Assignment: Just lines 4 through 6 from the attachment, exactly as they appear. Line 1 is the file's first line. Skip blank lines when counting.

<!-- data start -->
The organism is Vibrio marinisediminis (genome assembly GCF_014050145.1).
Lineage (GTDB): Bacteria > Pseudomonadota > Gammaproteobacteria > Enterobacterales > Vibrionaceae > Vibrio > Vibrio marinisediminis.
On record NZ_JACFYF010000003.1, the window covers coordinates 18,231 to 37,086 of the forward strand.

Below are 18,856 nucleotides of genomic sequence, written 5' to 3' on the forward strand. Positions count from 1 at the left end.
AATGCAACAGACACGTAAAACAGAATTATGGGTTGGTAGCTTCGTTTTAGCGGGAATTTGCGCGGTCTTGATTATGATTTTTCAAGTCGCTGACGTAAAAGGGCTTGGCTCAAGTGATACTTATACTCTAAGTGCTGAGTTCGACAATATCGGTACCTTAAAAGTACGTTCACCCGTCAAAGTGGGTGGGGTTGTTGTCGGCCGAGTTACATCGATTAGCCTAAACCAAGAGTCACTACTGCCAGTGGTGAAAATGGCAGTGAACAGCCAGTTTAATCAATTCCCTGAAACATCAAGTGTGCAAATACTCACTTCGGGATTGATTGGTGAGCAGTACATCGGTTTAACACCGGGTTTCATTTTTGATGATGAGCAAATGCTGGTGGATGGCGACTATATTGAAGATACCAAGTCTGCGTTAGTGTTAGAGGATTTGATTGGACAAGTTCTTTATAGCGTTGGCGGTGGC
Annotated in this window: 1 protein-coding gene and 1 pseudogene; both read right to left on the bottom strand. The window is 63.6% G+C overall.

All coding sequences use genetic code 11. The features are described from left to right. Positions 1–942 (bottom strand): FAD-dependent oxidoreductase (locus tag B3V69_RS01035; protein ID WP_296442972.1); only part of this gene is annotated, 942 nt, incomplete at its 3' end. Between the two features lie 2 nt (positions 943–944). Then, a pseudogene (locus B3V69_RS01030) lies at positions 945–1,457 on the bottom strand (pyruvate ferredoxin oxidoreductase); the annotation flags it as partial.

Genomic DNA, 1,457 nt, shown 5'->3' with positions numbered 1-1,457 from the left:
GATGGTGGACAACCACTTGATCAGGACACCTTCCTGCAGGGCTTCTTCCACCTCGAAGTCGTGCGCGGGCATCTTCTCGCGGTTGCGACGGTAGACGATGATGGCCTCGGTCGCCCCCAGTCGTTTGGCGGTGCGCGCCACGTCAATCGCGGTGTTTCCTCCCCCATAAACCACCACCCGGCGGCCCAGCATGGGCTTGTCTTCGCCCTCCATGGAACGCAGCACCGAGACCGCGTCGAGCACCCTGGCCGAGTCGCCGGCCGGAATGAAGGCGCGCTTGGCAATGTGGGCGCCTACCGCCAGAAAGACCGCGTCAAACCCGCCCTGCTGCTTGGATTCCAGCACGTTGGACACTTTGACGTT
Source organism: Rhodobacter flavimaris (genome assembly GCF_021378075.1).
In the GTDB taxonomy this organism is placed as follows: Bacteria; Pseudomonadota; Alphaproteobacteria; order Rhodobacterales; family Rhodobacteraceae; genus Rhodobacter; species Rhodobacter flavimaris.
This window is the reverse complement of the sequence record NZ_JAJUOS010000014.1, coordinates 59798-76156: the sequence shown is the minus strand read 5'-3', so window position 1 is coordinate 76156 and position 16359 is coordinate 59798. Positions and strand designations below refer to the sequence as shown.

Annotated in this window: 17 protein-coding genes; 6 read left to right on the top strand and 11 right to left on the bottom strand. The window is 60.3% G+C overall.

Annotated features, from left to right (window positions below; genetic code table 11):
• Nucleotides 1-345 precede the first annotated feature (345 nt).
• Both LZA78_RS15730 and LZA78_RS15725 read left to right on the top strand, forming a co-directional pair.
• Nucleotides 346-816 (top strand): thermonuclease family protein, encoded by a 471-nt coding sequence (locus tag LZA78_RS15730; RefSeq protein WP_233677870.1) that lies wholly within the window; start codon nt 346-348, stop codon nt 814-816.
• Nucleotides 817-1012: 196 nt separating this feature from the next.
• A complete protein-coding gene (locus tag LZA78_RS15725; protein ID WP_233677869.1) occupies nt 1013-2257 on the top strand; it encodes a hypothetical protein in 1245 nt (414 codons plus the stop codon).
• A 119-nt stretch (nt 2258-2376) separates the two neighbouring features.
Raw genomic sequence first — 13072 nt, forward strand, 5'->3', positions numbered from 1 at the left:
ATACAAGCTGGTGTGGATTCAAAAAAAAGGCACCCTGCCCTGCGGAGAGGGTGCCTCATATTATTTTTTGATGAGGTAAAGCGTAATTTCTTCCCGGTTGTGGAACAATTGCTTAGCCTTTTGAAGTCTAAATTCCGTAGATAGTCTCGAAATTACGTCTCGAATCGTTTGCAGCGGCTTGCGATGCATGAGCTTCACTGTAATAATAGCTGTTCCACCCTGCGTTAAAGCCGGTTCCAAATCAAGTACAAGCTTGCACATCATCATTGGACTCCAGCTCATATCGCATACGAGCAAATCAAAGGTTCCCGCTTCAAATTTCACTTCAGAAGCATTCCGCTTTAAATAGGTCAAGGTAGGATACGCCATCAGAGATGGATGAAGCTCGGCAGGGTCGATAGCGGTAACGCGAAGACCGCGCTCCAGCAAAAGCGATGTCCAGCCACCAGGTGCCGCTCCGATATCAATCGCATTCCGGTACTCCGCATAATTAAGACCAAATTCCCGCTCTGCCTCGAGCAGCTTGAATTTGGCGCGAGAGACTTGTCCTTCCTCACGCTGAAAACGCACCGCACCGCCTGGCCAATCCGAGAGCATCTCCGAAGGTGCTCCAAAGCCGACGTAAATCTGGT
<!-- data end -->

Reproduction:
Below are 18,856 nucleotides of genomic sequence, written 5' to 3' on the forward strand. Positions count from 1 at the left end.
AATGCAACAGACACGTAAAACAGAATTATGGGTTGGTAGCTTCGTTTTAGCGGGAATTTGCGCGGTCTTGATTATGATTTTTCAAGTCGCTGACGTAAAAGGGCTTGGCTCAAGTGATACTTATACTCTAAGTGCTGAGTTCGACAATATCGGTACCTTAAAAGTACGTTCACCCGTCAAAGTGGGTGGGGTTGTTGTCGGCCGAGTTACATCGATTAGCCTAAACCAAGAGTCACTACTGCCAGTGGTGAAAATGGCAGTGAACAGCCAGTTTAATCAATTCCCTGAAACATCAAGTGTGCAAATACTCACTTCGGGATTGATTGGTGAGCAGTACATCGGTTTAACACCGGGTTTCATTTTTGATGATGAGCAAATGCTGGTGGATGGCGACTATATTGAAGATACCAAGTCTGCGTTAGTGTTAGAGGATTTGATTGGACAAGTTCTTTATAGCGTTGGCGGTGGC
Annotated in this window: 1 protein-coding gene and 1 pseudogene; both read right to left on the bottom strand. The window is 63.6% G+C overall.